The Real Job Hunters of Ann Arbor

Tasha Edwards

Tasha

Now that I have applied for graduation and can tell my family the definitive date that I will be a Master of Public Health, I am now starting to feel the pressure to become a productive member of society. I must join the workforce of America.

But that is not as simple as our forefathers made it seem. With an increasing number of people with degrees and the state of the economy, the reality of landing a dream job today is not the reality of our college educated parents. Many of my peers and I have come to many stark revelations about our first job and the search there of:

  1. The six-figure dream salary is not the mean starter. It is somewhere at the tip of the curve.
  2. Just because you graduate on Friday does not mean that you will start working on Monday. If fact, several Mondays may go by if you are picky (which you have the right to be).
  3. The exact position you desire or were trained to do may not be the first job you are offered or take or enjoy.
  4. It’s not just about who you know, it is about who they know and if they are hiring.
  5. It is a job to find a job. It does take effort and persistence.

In all fairness, there are employers looking for employees. As a graduate student at UM SPH, they actually do knock on our door. Half the struggle of finding a job is finding the right job for you. It is not enough to be a prospective employee of an organization, but the organization must also be a prospective employer of yours.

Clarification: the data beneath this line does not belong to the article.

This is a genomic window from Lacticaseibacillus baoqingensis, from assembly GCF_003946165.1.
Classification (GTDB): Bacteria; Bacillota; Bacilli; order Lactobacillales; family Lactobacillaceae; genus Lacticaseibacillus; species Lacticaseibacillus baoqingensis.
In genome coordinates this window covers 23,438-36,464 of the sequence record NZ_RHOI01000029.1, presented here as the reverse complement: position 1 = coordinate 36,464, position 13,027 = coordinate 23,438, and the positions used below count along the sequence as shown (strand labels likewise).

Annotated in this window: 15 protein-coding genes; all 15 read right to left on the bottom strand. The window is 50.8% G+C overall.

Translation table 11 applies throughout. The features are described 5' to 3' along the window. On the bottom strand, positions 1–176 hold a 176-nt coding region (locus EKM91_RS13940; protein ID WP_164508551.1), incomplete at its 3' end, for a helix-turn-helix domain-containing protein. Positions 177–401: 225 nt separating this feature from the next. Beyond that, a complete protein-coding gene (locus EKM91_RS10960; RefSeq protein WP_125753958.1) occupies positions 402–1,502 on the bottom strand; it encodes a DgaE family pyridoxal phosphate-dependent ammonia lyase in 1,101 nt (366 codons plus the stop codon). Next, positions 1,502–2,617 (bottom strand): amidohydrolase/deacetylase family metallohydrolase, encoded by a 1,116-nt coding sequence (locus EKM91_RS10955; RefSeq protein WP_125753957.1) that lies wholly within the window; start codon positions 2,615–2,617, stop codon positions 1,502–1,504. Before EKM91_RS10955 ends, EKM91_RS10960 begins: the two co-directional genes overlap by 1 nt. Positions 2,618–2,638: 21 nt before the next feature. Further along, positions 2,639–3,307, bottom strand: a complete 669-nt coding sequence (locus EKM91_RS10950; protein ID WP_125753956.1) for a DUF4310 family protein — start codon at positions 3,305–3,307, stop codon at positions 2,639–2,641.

That being said, I am going to suit up in my MPH armor from the University of Michigan School of Public Health (one of the finest ateliers of job market couture) and forge my way to the land of employment. Though the scape has changed, the reality of adulthood, self-actualization, and  student loans has not.

One thought on “The Real Job Hunters of Ann Arbor

  1. Tasha, you captured the job searching spirit of a soon-to-be graduate well! Job searching can be a time consuming activity and persistence is the key.

    There are several resources and job searching strategies you can take advantage of when “suiting up your armor” through the SPH Career Center. Students can make an appointment, view postings and utilize career resources on the SPH Career Connection (www.umsphjobs.org) to help make that transition from student to professional go smoothly.

    Best of luck as you forge your way in the land of employment!

    Shelagh Saenz
    SPH Career Services Coordinator

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